Many of my regular readers know that knowing self-defense is high on my list of necessary survival skills. I myself has studied several martial arts, as well as having been combat trained. However, I am not even sure that I have what it takes to be a “Master of the Iron Crotch.”
Wang Liutai is no ordinary kung fu master. The 65-year-old from a village in central China practices a unique and very painful-looking form of martial arts known as “iron crotch kung fu.”
Its most famous technique involves a 6-foot, over 80-pound log, capped with a steel plate, that swings through the air and then smashes into an awaiting man’s crotch.
“When you practice iron crotch kung fu, as long as you push yourself, you will feel great,” said Wang, head of the Juntun Martial Arts Academy. Wang, who has been practicing the technique for around 50 years, has fathered two children, and insists that with the correct methods and sufficient practice, the technique does not hurt and has no effect on fertility or sexual performance.
The iron crotch, mastery of which is gained by taking hits to the body’s weakest points while using qigong breathing techniques to “focus Chi,” is just one element of the branch of Tongbeiquan kung fu that has been practiced in Wang’s village for the past 300 years. The style encompasses scores of attack techniques as well as resisting pressure, pain or hits to other sensitive areas.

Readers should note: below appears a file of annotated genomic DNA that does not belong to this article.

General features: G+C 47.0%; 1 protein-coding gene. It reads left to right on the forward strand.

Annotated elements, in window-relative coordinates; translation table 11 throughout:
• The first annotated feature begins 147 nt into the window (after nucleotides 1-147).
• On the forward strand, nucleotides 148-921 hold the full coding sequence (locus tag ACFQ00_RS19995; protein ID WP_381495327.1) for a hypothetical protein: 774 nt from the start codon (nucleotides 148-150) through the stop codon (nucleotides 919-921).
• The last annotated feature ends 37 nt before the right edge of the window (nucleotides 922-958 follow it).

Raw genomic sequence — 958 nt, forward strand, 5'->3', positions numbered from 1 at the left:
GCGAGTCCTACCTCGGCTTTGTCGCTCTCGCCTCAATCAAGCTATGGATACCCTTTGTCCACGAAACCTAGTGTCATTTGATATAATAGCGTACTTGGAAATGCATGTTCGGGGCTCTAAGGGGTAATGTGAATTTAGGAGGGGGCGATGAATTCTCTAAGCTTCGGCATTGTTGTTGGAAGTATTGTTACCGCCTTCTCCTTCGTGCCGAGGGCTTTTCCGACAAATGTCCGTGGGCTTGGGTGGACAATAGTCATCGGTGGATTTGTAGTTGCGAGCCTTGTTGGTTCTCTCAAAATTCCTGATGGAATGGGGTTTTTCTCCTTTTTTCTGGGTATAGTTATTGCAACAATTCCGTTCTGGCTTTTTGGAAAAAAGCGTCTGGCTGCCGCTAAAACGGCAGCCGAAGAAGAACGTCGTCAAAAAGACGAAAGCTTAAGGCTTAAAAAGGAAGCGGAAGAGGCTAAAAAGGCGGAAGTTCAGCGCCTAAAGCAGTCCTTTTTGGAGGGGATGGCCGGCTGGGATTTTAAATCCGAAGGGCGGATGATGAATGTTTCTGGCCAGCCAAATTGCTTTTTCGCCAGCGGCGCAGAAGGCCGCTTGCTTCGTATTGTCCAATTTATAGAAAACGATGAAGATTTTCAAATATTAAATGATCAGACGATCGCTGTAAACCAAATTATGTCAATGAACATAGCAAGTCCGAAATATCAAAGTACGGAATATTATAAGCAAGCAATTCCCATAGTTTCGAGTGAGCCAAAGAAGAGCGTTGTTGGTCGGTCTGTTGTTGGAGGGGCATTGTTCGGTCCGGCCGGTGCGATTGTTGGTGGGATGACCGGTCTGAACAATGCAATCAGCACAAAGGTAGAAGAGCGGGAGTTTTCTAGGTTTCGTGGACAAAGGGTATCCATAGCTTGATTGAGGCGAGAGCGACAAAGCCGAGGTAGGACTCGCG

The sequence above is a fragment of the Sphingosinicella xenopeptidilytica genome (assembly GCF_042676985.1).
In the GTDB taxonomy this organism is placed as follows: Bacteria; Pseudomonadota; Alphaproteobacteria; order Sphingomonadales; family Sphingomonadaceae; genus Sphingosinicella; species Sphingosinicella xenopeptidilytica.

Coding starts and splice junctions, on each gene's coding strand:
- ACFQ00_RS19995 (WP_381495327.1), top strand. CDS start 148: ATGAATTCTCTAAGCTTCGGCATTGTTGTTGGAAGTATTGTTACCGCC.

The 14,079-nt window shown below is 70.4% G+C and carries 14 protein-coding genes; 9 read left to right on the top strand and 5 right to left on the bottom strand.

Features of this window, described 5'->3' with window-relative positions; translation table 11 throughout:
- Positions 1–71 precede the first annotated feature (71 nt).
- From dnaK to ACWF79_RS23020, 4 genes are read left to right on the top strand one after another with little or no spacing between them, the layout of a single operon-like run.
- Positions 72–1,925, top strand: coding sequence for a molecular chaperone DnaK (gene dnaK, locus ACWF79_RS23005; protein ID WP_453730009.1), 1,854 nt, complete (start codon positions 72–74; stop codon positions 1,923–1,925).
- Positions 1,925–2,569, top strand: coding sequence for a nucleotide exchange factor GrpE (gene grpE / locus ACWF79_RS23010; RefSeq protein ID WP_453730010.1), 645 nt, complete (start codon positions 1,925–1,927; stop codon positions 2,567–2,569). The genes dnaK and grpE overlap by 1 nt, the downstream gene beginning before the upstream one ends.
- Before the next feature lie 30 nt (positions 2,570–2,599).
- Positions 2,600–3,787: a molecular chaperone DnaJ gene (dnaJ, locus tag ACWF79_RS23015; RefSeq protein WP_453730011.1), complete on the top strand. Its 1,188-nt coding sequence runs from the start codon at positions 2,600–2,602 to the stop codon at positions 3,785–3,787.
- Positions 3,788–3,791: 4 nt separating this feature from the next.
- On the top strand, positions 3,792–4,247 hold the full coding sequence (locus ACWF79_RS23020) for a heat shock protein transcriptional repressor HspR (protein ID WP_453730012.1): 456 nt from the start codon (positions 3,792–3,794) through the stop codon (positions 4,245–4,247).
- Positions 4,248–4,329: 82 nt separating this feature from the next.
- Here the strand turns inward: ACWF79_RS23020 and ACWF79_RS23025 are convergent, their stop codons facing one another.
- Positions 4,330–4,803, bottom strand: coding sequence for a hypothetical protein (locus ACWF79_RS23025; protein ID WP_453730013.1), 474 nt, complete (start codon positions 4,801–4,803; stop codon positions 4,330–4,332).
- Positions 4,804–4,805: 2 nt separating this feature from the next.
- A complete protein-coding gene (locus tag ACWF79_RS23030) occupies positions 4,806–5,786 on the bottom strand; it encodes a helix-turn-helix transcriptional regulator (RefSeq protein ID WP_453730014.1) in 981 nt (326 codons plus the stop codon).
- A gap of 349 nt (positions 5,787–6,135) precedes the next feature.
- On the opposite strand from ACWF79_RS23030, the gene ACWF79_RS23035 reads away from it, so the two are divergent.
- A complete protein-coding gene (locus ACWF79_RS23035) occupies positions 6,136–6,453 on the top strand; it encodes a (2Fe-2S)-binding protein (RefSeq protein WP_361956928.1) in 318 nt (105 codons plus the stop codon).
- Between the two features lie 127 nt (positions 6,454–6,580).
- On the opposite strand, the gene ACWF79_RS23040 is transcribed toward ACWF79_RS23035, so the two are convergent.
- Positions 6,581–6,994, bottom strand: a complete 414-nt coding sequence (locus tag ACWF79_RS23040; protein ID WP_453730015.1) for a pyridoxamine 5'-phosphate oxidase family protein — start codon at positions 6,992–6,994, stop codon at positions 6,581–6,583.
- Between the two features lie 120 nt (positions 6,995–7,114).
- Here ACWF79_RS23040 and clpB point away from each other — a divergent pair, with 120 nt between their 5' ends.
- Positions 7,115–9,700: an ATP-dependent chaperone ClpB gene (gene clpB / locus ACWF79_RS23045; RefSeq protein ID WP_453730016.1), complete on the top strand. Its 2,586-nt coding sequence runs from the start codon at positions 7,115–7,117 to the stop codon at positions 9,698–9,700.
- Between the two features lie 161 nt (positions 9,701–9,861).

“We also have iron throat, iron head, iron chest, and iron back as well,” said fellow master 53-year-old Tang Xiaocheng. All I can say is that I am glad Marvel Comics chose to make Danny Rand “The Iron Fist,” rather than – well, you get it.
The style of kung fu practiced by those in Juntun village was historically a fiercely guarded secret, but concern has grown that fewer and fewer people were taking it up and it might not survive. There were once around 200 people regularly practicing in the village, said Tang, but now there are just over 20. The number that can practice the iron crotch technique has dropped from around 80 to just five.
Hmmm, I wonder why?